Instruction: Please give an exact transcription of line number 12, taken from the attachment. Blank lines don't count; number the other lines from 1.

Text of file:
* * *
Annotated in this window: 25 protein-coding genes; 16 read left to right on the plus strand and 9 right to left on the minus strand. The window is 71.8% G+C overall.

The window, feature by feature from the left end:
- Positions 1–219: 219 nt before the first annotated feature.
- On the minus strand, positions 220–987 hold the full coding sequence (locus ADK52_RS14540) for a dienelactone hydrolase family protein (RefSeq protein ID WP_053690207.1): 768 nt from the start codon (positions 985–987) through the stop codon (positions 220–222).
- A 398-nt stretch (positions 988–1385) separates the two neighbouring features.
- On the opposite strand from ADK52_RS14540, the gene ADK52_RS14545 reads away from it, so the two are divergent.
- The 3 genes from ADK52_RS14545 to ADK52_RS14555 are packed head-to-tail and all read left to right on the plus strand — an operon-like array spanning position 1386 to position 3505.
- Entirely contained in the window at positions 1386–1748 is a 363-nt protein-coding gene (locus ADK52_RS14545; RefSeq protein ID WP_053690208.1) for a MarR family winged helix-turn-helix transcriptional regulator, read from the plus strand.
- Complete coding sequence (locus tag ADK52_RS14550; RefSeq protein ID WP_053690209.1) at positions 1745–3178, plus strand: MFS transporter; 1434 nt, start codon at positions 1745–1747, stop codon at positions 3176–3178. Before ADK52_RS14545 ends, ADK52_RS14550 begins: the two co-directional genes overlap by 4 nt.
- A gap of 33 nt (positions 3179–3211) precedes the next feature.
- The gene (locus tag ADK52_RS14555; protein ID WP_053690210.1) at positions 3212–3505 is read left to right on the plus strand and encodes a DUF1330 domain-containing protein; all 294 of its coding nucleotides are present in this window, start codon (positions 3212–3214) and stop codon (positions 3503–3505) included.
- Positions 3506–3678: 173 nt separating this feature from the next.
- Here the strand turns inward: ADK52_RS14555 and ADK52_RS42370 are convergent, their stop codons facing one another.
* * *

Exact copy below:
- Positions 3506–3678: 173 nt separating this feature from the next.